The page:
This question-and-answer series explores the motivations, inspirations and accomplishments of investigators at St. Jude. Heather Conklin, PhD, is a member of the Department of Psychology and Biobehavioral Sciences and chief of the Neuropsychology Division. Her research focuses on cognitive functioning in brain tumor survivors and cognitive rehabilitation.
1. What inspired you to have a career in psychology? What motivated you to pursue research on neuropsychology and the cognitive health of children treated for cancer?
I was pre-med at Duke University as an undergraduate. As part of our education, they had us shadow multiple physicians. I was inspired by the providers I followed, and I realized I wanted to spend more time with patients. I hoped to understand the greater context of their life experiences to help them reach their health care goals. I also discovered in college that I wanted to conduct research in addition to providing clinical care. Through research, I could impact the outcomes of more patients than those with whom I directly crossed paths.
Earning my PhD in clinical psychology with a focus in neuropsychology allowed me to achieve those goals. My residency and fellowship focused on children with acquired brain injuries, which was during a time when survival rates for children diagnosed with cancer were improving but little research was addressing the long-term impact of their cancer-directed therapy on quality of life. I felt an urgency to address these concerns for a growing number of childhood cancer survivors.
2. Much of your work focuses on neurocognitive outcomes. What is one finding (paper, study, etc.) from your work that you want to highlight? Describe what makes it stand out to you.
I am most excited by our intervention studies that demonstrate cognitive benefits for cancer survivors. We’ve found that gains from these interventions are sustainable over time and associated with changes in brain connectivity, indicative of training-related neuroplasticity. These findings demonstrate that cognitive deficits experienced by survivors are modifiable, offering hope to patients and their families. I am dedicated to discovering cognitive solutions for all childhood cancer survivors that ensure these children can attain important academic, social and vocational milestones.
You can learn about one such study, SJiMB21, in this video.
3. What do you wish more people understood about your field?
Even amongst children with the same diagnosis, who receive the same treatment, cognitive outcomes can vary significantly. We still have quite a bit to learn about risk, resiliency and underlying mechanisms (e.g., socioeconomic conditions, genetics, treatment factors or comorbid conditions) in order to harness the best possible outcomes for all childhood cancer survivors.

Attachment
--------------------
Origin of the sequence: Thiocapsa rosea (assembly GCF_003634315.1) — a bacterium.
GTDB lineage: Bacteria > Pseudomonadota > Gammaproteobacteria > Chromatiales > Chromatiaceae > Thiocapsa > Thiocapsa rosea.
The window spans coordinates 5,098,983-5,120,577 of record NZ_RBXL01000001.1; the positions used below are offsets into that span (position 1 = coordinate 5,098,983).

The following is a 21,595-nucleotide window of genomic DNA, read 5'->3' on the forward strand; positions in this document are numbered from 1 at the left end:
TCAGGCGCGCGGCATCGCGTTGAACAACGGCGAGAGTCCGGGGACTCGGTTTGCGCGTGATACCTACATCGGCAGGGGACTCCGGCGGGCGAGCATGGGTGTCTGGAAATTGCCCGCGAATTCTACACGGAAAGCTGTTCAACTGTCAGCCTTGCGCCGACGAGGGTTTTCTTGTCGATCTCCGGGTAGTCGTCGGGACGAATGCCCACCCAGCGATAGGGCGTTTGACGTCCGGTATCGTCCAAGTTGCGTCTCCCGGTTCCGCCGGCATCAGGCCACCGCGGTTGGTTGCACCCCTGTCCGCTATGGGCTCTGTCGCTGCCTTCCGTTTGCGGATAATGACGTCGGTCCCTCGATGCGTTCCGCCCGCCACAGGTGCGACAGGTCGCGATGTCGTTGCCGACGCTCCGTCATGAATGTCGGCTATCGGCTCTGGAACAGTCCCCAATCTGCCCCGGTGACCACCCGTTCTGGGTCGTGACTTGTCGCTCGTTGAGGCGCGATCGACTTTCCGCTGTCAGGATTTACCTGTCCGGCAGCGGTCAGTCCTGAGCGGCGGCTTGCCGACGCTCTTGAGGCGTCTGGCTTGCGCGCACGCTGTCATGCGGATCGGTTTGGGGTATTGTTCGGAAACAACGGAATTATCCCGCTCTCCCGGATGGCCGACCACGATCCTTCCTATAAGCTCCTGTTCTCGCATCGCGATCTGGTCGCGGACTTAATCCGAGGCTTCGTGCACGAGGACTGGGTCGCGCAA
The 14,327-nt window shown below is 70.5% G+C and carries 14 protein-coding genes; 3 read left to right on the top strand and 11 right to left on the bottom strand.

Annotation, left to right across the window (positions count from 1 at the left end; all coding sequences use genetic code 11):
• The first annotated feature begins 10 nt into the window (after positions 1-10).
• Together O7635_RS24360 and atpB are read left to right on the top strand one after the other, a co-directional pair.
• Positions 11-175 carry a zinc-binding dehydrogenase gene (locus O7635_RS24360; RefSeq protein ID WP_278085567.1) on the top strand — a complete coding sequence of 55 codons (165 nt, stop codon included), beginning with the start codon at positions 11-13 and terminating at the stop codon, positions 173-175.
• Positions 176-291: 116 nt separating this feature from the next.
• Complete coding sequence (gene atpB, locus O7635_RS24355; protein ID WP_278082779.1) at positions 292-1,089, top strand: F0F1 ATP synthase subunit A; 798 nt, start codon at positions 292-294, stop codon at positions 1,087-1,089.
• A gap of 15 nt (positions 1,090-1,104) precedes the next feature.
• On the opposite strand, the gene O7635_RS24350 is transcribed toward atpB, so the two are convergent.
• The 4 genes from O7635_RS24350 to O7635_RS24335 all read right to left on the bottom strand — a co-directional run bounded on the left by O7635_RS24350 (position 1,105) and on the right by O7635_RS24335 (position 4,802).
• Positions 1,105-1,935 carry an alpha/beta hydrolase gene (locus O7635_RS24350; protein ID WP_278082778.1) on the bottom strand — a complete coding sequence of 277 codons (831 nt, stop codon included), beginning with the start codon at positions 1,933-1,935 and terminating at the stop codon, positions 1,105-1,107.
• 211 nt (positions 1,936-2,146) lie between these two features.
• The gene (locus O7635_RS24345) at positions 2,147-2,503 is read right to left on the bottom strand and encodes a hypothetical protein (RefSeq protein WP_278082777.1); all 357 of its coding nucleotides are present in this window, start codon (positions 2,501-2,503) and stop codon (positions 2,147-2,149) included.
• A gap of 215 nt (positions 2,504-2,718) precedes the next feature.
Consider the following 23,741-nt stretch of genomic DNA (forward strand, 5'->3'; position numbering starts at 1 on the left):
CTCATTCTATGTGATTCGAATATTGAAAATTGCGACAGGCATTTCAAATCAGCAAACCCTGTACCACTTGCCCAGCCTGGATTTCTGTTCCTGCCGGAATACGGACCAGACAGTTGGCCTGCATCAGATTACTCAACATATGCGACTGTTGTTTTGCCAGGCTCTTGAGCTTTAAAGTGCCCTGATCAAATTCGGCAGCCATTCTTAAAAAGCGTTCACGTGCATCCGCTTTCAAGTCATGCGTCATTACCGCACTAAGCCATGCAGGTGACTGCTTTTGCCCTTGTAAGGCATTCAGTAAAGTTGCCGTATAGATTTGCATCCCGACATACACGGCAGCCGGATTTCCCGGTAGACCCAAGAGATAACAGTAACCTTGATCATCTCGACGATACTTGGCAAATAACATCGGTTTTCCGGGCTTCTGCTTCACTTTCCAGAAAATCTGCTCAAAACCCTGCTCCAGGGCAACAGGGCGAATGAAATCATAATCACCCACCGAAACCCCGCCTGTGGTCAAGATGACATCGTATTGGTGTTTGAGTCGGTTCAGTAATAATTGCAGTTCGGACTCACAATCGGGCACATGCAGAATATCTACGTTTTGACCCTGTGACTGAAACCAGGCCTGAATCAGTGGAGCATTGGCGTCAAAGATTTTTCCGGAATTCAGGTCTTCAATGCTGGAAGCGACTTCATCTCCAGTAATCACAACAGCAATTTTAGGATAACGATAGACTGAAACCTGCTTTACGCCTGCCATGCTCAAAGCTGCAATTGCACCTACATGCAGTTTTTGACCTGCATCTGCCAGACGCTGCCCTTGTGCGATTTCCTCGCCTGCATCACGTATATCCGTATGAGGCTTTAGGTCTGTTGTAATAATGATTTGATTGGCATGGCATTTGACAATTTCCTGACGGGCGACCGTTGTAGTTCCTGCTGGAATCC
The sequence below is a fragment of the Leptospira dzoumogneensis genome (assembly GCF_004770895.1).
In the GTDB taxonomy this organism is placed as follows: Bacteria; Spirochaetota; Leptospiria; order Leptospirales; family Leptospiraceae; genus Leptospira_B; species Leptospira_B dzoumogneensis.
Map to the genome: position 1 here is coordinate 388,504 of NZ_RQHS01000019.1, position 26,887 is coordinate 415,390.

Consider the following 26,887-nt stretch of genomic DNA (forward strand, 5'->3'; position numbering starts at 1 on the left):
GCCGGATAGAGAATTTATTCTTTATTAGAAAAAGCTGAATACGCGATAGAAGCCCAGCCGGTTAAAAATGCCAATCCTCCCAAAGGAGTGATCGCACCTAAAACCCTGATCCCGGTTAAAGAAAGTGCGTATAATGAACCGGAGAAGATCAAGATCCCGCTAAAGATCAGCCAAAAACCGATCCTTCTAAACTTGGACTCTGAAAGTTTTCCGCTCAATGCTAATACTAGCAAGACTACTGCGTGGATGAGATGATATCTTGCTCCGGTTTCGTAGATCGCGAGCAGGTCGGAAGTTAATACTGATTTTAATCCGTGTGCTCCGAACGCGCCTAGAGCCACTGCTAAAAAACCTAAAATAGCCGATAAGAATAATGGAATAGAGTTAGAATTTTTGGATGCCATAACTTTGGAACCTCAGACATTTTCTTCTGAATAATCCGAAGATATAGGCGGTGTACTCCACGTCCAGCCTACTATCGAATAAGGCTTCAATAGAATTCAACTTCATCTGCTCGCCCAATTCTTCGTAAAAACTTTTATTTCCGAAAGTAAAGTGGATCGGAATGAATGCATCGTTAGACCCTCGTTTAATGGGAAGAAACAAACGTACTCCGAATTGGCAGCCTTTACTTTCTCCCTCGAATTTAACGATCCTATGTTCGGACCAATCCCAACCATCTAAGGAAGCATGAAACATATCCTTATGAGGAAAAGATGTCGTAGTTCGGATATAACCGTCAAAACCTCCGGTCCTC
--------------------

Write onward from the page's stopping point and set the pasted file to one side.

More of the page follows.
4. Are there any other researchers/mentors whose work you admire or who have helped you along the way? How important was their influence on your career path?
The late Raymond Mulhern, PhD, former Chair of Behavioral Medicine at St. Jude, called me when I was on fellowship at Johns Hopkins/Kennedy Krieger and convinced me to interview for a faculty position at St. Jude. I was conducting research in traumatic brain injury and had little oncology experience. He convinced me that my set of skills would better serve childhood cancer survivors, which at the time was somewhat uncharted territory and an area of focus for few neuropsychologists. After coming to campus and meeting with faculty, there was no turning back. I knew this was an area in need and where my work could have great impact. I am not sure I would have the career I do today if Ray had not taken the time to reach out to me and share his vision.
Since being at St. Jude, I have had several mentors that have inspired and supported me, most notably the late Larry Kun MD, who served as St. Jude clinical director as well as Amar Gajjar, MD, Department of Pediatric Medicine chair; Tom Merchant, DO, PhD, Department of Radiation Oncology chair; and Sean Phipps, PhD, emeritus faculty and former Department of Psychology chair. They believed in me at times when I had doubts, and they encouraged me to carry on. Their support and guidance have been instrumental to my success. I hope to pay that mentorship forward to the junior faculty and trainees with whom I work.
5. Where do you draw inspiration as an investigator to continue to study challenging topics?
This one is easy. The patients and families I work with each week inspire me to keep working to ensure a better tomorrow for all children who survive catastrophic disease. My wonderful colleagues and collaborators make the incremental goals we set a reality. St. Jude provides the resources and infrastructure to make it all possible.